The painter Sam Giliam died at the age of 88. Born in Tupelo, Mississippi, Gilliam studied fine arts at the University of Louisville; he moved to Washington, D.C. in 1962 after marrying Dorothy Butler, the first black female journalist in the Washington Post. In the American capital, he was influenced by the work of Color Field artists such as Morris Louis and Kenneth Noland. Around 1965, he made his first draped works, hanging lengths of brightly colored unstretched canvas from the walls and ceilings; his breakthrough came a few years later, with a widely acclaimed solo exhibition at the Corcoran Gallery of Art in 1969. Gilliam’s explorations of the sculptural possibilities of painting took many other forms during his long career – working on canvas, metal and wood of all shapes and sizes, and in recent years with CGI modeling – and he has continued to experiment with ways to apply color, whether dyeing or dipping canvases in pigment or pour it freely on it. Major public commissions include a five-panel work 28 feet wide, Yet I marvelfor the Smithsonian’s National Museum of African American History and Culture in 2016. In recent years Gilliam has received even more acclaim, with an exhibition of his work at the Venice Biennale in 2017 and solo exhibitions at the Kunstmuseum Basel (2018) and Dia :Beacon (2019).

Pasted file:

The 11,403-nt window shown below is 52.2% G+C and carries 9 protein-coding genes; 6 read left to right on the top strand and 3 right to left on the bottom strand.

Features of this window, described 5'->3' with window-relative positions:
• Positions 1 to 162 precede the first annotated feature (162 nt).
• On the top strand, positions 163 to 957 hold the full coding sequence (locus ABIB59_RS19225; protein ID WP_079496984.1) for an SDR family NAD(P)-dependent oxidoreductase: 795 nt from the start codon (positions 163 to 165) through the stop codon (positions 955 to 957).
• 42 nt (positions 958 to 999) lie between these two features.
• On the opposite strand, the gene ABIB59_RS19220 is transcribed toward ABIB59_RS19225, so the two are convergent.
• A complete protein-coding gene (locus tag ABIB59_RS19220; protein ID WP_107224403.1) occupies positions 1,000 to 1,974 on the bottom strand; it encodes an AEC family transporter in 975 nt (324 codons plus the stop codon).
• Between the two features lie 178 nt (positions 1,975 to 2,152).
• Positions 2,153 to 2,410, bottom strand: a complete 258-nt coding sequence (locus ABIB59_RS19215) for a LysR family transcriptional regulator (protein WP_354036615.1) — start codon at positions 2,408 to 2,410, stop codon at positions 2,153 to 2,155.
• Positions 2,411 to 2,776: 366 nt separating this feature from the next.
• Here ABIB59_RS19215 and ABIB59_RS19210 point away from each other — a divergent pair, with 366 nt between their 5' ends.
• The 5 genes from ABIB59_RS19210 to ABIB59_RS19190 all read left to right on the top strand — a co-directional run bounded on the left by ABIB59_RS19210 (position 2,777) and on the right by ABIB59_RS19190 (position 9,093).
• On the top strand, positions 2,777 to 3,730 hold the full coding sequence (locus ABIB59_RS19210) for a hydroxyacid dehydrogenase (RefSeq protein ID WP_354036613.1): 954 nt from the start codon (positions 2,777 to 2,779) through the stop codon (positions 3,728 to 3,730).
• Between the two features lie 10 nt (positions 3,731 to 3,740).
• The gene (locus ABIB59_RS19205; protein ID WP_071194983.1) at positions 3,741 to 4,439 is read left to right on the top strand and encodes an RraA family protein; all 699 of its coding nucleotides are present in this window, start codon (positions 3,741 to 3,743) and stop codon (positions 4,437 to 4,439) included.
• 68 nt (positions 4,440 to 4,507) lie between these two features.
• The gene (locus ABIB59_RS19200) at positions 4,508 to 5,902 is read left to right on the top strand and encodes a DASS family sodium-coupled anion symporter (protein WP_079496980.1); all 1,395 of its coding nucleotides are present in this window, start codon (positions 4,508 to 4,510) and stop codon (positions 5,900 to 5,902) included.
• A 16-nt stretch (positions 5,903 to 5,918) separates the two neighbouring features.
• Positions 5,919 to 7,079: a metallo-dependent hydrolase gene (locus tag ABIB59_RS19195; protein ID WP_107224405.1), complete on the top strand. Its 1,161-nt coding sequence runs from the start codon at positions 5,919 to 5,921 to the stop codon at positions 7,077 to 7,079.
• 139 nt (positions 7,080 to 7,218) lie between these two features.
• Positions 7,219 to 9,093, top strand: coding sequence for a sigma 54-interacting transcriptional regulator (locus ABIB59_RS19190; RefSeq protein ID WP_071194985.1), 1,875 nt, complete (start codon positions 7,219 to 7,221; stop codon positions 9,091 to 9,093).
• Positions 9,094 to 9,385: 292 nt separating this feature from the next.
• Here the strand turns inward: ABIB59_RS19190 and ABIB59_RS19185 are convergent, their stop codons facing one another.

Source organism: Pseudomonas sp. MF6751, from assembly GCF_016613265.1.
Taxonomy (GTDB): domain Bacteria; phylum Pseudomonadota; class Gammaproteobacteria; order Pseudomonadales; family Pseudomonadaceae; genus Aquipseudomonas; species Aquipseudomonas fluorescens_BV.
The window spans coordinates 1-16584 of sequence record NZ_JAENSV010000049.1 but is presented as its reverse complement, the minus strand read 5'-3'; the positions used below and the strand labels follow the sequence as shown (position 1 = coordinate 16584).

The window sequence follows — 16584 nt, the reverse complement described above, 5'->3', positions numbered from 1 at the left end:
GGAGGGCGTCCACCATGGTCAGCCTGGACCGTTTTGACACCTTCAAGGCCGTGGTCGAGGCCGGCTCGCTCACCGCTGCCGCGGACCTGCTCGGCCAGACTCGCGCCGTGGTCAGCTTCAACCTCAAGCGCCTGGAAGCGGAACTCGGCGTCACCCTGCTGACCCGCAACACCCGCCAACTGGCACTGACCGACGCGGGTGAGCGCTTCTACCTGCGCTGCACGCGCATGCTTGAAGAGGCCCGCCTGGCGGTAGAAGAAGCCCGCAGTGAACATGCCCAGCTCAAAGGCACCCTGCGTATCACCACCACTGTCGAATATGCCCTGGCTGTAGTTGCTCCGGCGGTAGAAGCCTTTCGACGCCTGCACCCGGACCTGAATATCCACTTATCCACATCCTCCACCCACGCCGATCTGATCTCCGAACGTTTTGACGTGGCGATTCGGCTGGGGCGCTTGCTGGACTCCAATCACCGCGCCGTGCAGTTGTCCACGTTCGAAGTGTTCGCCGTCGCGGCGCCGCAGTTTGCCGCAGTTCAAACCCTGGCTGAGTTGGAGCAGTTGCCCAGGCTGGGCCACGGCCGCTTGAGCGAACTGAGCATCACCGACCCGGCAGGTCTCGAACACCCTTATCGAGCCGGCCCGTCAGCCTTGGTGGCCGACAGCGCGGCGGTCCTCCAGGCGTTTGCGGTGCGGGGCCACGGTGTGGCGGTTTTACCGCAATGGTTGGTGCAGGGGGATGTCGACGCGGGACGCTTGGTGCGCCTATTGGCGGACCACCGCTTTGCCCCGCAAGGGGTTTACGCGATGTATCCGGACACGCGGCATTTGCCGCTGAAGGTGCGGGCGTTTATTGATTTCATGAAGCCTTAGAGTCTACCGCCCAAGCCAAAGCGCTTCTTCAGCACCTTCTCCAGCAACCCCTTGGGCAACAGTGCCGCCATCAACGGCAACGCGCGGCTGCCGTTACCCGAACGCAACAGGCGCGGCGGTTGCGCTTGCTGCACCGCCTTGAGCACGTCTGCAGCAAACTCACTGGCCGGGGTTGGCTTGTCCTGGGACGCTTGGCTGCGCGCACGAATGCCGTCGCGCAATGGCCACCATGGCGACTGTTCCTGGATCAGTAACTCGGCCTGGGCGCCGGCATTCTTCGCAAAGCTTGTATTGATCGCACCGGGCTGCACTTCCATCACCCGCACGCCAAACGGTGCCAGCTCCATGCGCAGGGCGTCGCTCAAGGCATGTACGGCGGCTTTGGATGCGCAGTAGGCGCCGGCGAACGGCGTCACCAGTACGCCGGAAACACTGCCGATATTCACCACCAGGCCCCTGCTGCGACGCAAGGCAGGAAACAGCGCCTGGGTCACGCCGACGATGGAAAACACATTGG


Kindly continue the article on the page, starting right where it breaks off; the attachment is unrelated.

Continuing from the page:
Daniel Weiss, CEO and President of the Metropolitan Museum of Art in New York, announced that he was retiring in June 2023, having served as head of the institution since 2015. Weiss was praised for a tenure in which the museum carried out major capital projects including the redevelopment of the UK Galleries and fostered a more inclusive for its staff. Since 2018, he has led the institution alongside Max Hollein, who as director oversaw the museum’s programming while Weiss handled finance and operations. It is not yet known if a replacement for Weiss will be found to continue this two-pronged leadership structure, or if Hollein will assume his responsibilities.
On Tuesday, June 28, four men – one armed with a mace, the other with a gun – committed an armed robbery at the TEFAF fair in Maastricht. The glass of two showcases of the stand of the London jewelery retailer Symbolic & Chase was broken. Dutch font have confirmed that jewelry has been stolen; the fair has not yet confirmed the value of the items. Two Belgian men, arrested shortly after the incident, were released without charge on Thursday.
Aaron De Groft, CEO and Director of the Orlando Museum of Art, was dismissed from his post by administrators after FBI agents raided the museum last week. Officers from the office’s Art Crime team seized 25 paintings with contested attributions to Jean-Michel Basquiat, which were featured in the “Heroes & Monsters: Jean-Michel Basquiat” exhibit; according to the search warrant, the paintings had been under investigation since their discovery in 2012.